CJ McKnight - Stinker Lets Loose (soundtrack) (Cover Artwork)
Staff Review

CJ McKnight

Stinker Lets Loose (soundtrack) (2019)


The legend goes that in the ‘70s, there was a trucker movie called Stinker Lets Loose which followed the misadventures of a trucker, his chimpanzee sidekick, and a "Mississippi Hippie." Then, if you buy that, apparently there was an unreleased soundtrack recorded by a never-was country rocker called CJ McKnight. Burger Records has released this ostensibly long lost relic and thank goodness they did.

A pastiche of honky tonk and getaway music, the soundtrack to Stinker finds McKnight relaying some of Stinker’s escapades. There are songs about running from the cops. There are multiple references to cheapo beer Schlitz. McKnight, in true yee haw accent, wonderfully pronounces ”loose” as “lewwse!”

Mick Jagger once said something along the lines that he loved country music because it was at once sincere and self-aware. No doubt, McKnight is sincere in his reverence for ‘70s country rock. The slide guitar would make Kenny Rodger’s player sweep. The easy grooving guitars make the whole album lighthearted and a fun romp. But, that being said, McKnight winks at us as much as he salutes his genre. There’s no way to take a phrase like “hold on to yer mudflaps!” seriously. The bayou plunk of “The Legend of Stinker,” which proclaims “that man liked to ride, ride, ride to his beer” before adding that stinker has “nothing to fear,” seems to salute a man for the most middle-of-the-road aspects, lovingly, and funnily so.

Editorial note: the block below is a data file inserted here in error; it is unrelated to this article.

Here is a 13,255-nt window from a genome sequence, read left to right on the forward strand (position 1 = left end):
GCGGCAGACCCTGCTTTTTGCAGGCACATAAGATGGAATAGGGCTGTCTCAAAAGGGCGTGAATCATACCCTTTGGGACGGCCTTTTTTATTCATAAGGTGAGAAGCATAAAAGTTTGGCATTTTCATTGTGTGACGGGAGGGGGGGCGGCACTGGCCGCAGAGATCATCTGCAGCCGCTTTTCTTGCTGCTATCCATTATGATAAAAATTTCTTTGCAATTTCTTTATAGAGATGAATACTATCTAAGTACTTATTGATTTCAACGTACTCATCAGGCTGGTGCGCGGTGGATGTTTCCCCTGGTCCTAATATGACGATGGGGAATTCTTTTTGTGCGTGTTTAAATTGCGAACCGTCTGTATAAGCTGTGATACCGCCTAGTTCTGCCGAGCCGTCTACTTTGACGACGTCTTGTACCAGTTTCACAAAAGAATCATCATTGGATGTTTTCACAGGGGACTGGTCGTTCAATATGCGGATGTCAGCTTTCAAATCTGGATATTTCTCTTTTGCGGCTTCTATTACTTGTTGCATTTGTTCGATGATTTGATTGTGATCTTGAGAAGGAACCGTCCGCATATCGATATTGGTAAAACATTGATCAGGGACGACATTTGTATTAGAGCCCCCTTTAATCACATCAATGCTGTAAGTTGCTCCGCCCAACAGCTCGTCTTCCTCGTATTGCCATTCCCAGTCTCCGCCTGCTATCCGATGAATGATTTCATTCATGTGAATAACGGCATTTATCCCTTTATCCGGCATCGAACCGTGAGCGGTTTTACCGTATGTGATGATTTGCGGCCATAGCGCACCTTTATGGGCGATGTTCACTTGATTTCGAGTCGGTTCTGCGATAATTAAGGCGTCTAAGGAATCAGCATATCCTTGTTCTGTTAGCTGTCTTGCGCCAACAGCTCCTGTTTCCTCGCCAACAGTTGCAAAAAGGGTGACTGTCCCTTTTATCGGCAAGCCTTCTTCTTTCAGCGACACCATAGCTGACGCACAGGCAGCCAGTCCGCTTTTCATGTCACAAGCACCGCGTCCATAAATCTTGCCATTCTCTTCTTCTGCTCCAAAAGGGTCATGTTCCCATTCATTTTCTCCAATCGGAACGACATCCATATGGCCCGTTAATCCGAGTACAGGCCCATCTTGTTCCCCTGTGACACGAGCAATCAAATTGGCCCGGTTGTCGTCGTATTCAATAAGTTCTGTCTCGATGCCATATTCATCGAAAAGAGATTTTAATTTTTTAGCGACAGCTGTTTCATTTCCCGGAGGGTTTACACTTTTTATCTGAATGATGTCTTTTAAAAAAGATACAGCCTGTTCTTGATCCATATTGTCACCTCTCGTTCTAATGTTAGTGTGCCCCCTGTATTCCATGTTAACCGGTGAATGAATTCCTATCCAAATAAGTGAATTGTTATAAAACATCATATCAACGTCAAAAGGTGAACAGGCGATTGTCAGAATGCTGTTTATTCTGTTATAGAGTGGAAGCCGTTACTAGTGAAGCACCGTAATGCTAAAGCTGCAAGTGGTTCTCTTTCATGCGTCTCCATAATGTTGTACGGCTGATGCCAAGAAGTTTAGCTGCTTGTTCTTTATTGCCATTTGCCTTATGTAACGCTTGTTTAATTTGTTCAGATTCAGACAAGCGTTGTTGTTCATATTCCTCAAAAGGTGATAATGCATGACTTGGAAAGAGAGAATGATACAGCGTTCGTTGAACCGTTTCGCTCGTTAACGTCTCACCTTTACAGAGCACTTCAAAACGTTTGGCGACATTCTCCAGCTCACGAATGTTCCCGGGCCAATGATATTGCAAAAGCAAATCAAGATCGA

Between the vocal tracks is chase music that could obviously fit into Smokey and the Bandit or even The Muppet Movie. “Ears On’s” lap guitar is polished to the point where, like many modern country tracks, seems to reference certainly melancholy simply by being added to the song, sans any lyrics. “Makin’ Time” opens with a 14-wheeler's engine roar and as the tune bops along in a haze of Roger Miller, Johnny Cash, Waylon Jennings, and Ronnie Milsap, you can practically see the 5-0 in the side mirror.

Frankly, the soundtrack to Stinker is catchy and light enough in that it might fool you into thinking, “wow, maybe I actually like honky tonk!” Further investigation into the genre can easily dispel that notion as reinforce it, and that’s a testament to McKnight’s work here- he hits the genre high points, maybe chuckles a little bit, and then hits the road before you know what hit you.